It has been ten months since Consider the Leaf: Foliage in Garden Design was published by Timber Press. The topic seems straight forward and obvious to me, but apparently is somewhat puzzling to others. Timber Press had me respond to a simple questionaire on their web site, which will explain the book's rationale in a concise manner.
Q. Why would a gardener want to choose a plant for its foliage, rather than its flowers?
A. Foliage makes the gardener's task easier: when plants are in bloom the foliage provides an attractive background and (even more important in my opinion) when flowers are absent the plants continue to provide visual interest.
Q. What traits make a "good" foliage plant?
A. A good foliage plant has leaves that are appealing for their shape, texture, and/ or color, whether green or otherwise. Keep in mind that it is combination and contrast of foliage that creates the display, not just one isolated plant growing in lonely splendor.
Q. Are good foliage plants hard to find? Where can gardeners find foliage plants?
A. Gardeners can find foliage plants of excellent quality at any nursery, garden center, or other places where plants are sold. It is a matter of refining your perception to look at the foliage with a discerning eye rather than just fixing attention on showy, come-and-go flowers. Just think of the popularity of hostas, ornamental grasses, herbs, and coleus, all of which are grown for attractive foliage.
Q. Are foliage plants any easier to care for than flowering plants?
A. I think that on the whole, foliage plants are easier to care for than flowering plants - but keep in mind that foliage and flowers are two different aspects that are found on the same plant! However, in their flowering "persona," plants need frequent dead-heading as flowers wither and seed starts to form.
Q. Where can foliage plants be grown?
A. Any place you grow plants means foliage is one very important design option to consider. Sun or shade, temperate or tropical, moist to dry, outdoors or even on a windowsill - plants have leaves and making the right foliage choices creates beautiful gardens whether in or out of bloom.
A large envelope stuffed with reviews arrived from Rebecca Ragain, my publicist at Timber Press. Authors love getting envelopes like this, especially when the reviews are as favorable as these.
From Perennial Notes: "This is the guidance I was looking for. . . . the fix is here, in Glattstein's inspirational prose and descriptions of effective plant combinations."
In Taxon 52: "A delightfully different, innovative approach to the aesthetics of gard. design - highly reccommended."
Journal Inquirer "This book is a treasure trove of solid information about foliage plants along with wonderful suggestions for plant combinations where foliage takes center stage."
Isthmus: Abode: " . . . it's full of more practical ideas than a year's subscription to most gardening magazines."
The Irish Garden magazine called it "An engrossing read."
You can order a copy of Consider the Leaf (or any of my other books) with a personalized autograph, for yourself or as a gift. Reasonably priced at $25.00 plus $5 shipping and handling, check or money order only. New Jersey residents please add 6% sales tax. Just Contact Me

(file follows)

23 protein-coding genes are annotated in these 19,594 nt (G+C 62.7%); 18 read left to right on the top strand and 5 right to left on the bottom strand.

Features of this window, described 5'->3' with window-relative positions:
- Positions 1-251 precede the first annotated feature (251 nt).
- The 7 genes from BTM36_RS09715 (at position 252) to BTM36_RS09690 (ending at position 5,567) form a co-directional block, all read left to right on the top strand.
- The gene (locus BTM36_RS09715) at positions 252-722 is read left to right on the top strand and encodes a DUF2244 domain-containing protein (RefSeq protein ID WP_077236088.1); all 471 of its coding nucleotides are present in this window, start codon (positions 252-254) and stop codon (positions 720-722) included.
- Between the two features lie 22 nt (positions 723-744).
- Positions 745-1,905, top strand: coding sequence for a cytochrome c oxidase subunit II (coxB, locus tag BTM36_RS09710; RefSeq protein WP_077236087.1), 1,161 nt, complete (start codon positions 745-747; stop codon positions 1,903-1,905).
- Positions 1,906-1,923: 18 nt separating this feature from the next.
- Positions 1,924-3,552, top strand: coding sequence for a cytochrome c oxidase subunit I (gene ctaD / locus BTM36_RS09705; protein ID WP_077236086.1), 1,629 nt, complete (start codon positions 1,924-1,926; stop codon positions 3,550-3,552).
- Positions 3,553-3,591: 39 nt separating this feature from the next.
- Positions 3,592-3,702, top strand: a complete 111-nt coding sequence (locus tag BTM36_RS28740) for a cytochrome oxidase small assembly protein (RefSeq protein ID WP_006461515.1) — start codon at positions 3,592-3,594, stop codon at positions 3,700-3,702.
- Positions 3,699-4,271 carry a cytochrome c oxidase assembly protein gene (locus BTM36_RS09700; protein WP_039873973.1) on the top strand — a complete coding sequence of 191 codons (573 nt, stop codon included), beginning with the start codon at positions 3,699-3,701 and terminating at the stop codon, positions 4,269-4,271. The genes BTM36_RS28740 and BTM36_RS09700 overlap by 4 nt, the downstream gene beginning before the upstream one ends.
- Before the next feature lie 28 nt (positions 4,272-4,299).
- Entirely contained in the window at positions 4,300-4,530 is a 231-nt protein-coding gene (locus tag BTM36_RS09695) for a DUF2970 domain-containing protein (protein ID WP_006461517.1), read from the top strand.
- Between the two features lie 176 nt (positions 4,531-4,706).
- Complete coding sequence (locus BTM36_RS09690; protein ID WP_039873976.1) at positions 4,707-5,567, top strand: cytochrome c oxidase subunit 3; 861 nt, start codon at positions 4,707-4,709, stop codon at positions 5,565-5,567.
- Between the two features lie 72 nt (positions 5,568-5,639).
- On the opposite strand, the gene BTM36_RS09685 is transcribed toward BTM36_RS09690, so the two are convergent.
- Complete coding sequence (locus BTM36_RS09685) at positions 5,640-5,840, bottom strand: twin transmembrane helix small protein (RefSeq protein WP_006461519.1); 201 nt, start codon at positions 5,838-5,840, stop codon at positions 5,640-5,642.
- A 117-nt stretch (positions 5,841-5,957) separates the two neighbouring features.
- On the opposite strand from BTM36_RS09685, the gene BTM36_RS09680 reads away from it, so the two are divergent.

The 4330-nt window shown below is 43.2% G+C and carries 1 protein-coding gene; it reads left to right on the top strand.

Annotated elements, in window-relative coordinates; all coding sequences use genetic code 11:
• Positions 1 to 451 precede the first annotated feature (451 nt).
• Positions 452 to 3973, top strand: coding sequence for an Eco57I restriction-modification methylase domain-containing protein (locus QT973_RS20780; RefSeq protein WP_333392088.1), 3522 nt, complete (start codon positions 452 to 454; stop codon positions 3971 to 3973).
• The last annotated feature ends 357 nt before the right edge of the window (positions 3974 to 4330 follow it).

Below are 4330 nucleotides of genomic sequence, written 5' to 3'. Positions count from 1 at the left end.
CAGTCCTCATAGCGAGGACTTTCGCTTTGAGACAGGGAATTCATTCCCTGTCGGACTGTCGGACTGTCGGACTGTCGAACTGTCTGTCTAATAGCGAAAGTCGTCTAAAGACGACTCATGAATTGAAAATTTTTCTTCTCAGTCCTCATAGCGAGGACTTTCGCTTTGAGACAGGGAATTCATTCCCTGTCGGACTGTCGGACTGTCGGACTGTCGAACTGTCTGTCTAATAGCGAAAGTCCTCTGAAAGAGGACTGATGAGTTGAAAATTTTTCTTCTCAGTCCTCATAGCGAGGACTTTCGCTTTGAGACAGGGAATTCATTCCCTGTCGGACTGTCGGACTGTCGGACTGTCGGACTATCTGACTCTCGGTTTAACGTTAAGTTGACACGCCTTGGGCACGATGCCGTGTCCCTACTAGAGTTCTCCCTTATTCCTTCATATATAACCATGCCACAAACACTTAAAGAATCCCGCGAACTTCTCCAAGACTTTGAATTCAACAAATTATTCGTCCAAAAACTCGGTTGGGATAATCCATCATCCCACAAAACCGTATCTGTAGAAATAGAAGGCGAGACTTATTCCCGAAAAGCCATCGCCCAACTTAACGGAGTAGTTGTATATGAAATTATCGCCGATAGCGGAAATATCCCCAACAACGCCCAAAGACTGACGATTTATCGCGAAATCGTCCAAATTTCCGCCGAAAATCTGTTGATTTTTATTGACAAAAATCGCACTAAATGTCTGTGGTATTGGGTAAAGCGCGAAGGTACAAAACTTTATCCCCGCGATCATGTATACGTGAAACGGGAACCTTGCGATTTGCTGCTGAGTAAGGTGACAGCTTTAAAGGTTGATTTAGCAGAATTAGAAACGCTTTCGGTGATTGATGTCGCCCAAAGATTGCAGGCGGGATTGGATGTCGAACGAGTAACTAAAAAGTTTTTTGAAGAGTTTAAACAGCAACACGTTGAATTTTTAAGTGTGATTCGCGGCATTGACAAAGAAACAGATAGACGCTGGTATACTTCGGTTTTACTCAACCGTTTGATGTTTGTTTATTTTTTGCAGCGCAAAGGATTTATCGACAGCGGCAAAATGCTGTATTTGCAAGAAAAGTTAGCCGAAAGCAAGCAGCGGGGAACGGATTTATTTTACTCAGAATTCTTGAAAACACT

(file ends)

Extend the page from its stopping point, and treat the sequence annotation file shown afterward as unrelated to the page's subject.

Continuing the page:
On December 18th Paul and I went to the New York Botanical Garden for our annual visit to see the Holiday Garden Railway exhibit. Held in the Edith Haupt conservatory, it is a perennial delight. Buildings, bridges, and more, all based on historic New York City structures, are made of plant parts: leaves, seeds, pods, and cones. They are charming, magical, and fairy-tale fantastical. There is a replica of the conservatory itself, of the New York public library (complete with lion statues by the steps), Rockerfeller Center with skating rink, and many, many more. The buildings are stored from year to year, and new ones always added. Garden railway size trains (bigger than HO) chuff around on their tracks, appearing and disappearing from view behind the plants. There are even trains crossing overhead, on trestles and bridges built from wisteria vines and other branches. Held every year from around Thanksgiving to shortly after New Year's, the train show delights adults and children alike. Paul and I prefer to go on a weekday, and before Christmas, whenever possible, simply because the exhibit is less crowded. But perhaps part of the fun is seeing children and their unaffected delight.
Here it is, Monday, December 29, and the year is winding down to a close with a sunny yet chilly morning. Frost crystals gillter at sunrise, then melt as mid-morning warms towards the freezing point. Bare branches of deciduous trees lace skyward, while the green boughs of old field cedar, Juniperus virginiana make a green contrast. Conifers, evergreens, offer winter interest, with needle-fine foliage in shades of green, glaucous blue, and golden yellow. Dragon's eye pine, Pinus densiflora 'Oculus-draconis', offers longer slender needles that a green, yellow, then again banded green. While gawky as an adolescent, mature trees have lovely presence. Broad-leaved evergreens are less common here in New Jersey, confined to our native American holly, Ilex opaca, and a diversity of shrubs. Breeding and selection by Dr. Joseph Orton of Rutgers University has given us holly cultivars noted for heavy berry set, yellow rather than red berries, and/ or shapely form. Remember that hollies come separately sexed in male and female plants; while only the females will bear fruit they need a male around to pollinate them.
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